Personal Finance

Our guide to getting your finances back on track

You lost a good job but are back working, although at a pay cut. Your spouse is still looking.

You hung onto the house, but it’s worth less. Your cars are 10 years old.

Savings? To get by the last five years or so, you depleted your emergency funds and cracked wide open your retirement nest egg.

In a poll last fall by Bankrate, seven in 10 Americans said other financial responsibilities were making it impossible to reach the goals they had set for monthly retirement savings. A third said that while they were putting some money away, they knew it wasn’t enough. A third weren’t saving anything at all.

But finally, the clamp the recession put on family finances is easing. And many people know that will give them an opportunity to begin rebuilding their retirement savings. They know they don’t want to rely solely on Social Security in their retirement.

Yes, saving more this year is not going to be easy.

The economy is still as slow as molasses. Jobs are still hard to come by. Incomes are still growing slowly.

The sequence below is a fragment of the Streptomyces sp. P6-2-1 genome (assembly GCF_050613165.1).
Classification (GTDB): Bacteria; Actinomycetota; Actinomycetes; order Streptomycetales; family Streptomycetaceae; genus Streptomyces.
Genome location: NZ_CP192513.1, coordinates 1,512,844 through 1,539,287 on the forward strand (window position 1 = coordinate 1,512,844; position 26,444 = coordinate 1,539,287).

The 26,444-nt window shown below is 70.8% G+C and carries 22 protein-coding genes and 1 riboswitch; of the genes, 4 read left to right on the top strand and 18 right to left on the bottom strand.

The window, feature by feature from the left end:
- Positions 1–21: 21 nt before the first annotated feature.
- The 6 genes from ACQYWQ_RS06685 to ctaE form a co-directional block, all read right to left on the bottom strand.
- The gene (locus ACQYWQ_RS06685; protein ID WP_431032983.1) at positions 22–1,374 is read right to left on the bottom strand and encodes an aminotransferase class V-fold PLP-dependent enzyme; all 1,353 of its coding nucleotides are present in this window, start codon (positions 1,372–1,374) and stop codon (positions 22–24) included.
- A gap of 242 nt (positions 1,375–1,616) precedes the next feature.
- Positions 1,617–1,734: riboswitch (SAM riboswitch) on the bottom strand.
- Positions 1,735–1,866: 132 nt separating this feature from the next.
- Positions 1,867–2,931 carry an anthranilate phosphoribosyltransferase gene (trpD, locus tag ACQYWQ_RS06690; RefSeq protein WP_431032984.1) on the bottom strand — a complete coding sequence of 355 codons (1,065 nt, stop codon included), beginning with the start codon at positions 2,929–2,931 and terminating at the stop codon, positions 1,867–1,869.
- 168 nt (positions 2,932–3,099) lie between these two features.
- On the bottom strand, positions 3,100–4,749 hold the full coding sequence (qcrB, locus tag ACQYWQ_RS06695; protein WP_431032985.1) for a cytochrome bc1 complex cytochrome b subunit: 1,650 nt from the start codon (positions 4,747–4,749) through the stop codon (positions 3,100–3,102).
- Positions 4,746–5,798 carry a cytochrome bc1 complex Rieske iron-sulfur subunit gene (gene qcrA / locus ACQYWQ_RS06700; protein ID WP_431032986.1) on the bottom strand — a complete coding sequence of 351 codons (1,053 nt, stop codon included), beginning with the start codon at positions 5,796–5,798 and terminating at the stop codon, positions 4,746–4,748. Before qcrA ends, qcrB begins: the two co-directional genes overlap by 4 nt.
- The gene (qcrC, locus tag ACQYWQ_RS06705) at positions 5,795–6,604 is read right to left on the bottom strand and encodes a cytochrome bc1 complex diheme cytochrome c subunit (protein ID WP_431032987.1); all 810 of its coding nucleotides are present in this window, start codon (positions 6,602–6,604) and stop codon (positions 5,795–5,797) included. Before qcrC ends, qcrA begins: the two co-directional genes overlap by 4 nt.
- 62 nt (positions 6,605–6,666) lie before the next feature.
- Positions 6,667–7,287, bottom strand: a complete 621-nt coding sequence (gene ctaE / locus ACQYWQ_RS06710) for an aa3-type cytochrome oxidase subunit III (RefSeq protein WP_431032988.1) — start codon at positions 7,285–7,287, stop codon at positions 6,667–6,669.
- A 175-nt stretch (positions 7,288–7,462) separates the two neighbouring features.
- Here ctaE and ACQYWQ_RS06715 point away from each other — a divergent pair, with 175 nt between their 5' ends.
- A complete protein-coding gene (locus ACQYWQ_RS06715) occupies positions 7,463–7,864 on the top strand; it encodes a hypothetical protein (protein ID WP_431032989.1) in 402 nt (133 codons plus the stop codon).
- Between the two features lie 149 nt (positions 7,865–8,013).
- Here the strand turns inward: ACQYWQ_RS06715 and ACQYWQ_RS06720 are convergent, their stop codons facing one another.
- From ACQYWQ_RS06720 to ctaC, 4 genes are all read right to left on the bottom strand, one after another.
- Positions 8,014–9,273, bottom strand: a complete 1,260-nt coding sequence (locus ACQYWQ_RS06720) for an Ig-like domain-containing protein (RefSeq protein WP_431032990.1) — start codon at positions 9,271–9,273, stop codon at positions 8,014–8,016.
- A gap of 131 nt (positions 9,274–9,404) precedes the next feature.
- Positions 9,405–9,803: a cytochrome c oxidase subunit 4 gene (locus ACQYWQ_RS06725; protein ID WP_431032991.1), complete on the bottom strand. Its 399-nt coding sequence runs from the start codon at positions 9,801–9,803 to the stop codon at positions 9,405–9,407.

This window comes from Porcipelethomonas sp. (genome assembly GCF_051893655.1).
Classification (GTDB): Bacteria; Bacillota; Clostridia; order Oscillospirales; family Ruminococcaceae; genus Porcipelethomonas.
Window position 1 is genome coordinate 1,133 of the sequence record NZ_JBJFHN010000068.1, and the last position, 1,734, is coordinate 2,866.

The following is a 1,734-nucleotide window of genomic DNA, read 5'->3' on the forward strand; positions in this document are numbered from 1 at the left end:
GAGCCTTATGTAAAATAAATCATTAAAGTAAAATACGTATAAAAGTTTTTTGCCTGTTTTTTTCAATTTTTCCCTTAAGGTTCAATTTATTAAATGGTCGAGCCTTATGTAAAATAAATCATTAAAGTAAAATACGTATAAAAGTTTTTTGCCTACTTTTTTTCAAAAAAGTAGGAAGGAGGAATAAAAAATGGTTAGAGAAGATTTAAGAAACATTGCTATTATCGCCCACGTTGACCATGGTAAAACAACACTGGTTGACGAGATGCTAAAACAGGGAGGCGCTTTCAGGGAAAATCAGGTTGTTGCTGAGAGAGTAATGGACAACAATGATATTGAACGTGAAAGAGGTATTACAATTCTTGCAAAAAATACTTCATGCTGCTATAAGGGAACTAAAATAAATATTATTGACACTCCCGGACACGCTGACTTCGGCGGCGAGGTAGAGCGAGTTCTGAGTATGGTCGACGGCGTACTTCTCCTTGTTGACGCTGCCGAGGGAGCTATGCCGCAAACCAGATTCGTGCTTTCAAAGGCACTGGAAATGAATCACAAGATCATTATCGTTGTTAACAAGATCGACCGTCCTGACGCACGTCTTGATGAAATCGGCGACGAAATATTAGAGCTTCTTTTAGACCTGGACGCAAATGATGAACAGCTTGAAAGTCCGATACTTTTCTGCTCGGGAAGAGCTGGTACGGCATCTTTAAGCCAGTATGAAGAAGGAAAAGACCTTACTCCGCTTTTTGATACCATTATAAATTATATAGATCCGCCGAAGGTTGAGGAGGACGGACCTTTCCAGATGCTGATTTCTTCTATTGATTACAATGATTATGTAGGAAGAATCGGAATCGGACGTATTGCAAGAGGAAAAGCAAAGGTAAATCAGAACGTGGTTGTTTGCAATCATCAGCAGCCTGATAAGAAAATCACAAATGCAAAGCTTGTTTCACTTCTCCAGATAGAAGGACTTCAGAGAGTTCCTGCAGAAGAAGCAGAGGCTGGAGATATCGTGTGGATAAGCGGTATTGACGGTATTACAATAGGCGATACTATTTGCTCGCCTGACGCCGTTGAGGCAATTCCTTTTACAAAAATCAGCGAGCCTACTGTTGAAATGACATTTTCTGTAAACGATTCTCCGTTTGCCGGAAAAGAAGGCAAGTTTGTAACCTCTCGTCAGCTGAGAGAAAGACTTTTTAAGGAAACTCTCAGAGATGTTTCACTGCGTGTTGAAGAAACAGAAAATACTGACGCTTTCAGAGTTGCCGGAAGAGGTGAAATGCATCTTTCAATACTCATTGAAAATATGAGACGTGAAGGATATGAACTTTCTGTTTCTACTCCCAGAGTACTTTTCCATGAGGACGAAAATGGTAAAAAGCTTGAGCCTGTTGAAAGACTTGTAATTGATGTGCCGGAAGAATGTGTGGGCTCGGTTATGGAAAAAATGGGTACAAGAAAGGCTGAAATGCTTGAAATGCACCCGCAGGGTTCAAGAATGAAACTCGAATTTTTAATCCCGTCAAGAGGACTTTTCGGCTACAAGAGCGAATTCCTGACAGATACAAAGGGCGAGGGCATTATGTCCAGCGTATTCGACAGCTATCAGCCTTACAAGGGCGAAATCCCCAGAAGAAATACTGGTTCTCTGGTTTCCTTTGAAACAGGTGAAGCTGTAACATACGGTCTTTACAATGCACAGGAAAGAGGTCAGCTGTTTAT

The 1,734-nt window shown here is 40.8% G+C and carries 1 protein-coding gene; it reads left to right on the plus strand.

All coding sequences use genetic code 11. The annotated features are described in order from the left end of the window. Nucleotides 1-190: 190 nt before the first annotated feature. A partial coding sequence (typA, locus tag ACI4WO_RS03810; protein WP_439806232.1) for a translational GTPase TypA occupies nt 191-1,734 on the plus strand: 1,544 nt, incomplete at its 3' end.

We’re still adjusting our pocketbooks to the end of the payroll tax holiday or other tax increases. Many may still need to pay down debts instead of boosting their savings.

The behemoth banks and financial markets are still hard to trust. Every week or so there’s some sort of stock market mini-scandal or breakdown.

Despite the headwinds, 2013 is a turn in the road for savers and investors.The housing market has improved, offering more people the opportunity to buy a house to build equity. Or sell one and rent instead, pouring the difference into savings.

People will also have to begin adapting their finances for the coming implementation of the Affordable Care Act.

But most importantly for people wanting to repair their retirement accounts, in 2013 signs are that the U.S. economy will finally break through the speed limit that’s been holding it back.

That strengthening will in itself give a boost to investors. Combine that with savers and investors tiring of low yields in bonds and on CDs — a huge chunk of 5-year CDs taken out before the recession come due this year — and many market watchers are predicting what they call a “great rotation” out of bonds and into equities.

So here’s betting that the stock markets will be better this year than last. Just last week, the markets touched new highs.

Of course, which road to you take to fix your savings depends on the usual mix of savings and investment strategies, life factors and risk tolerance. The financial terrain is still often bewildering. That’s why the Star is offering this special section today to help you punch new coordinates into your personal savings GPS.

You can’t afford not to get back on the road to recovery.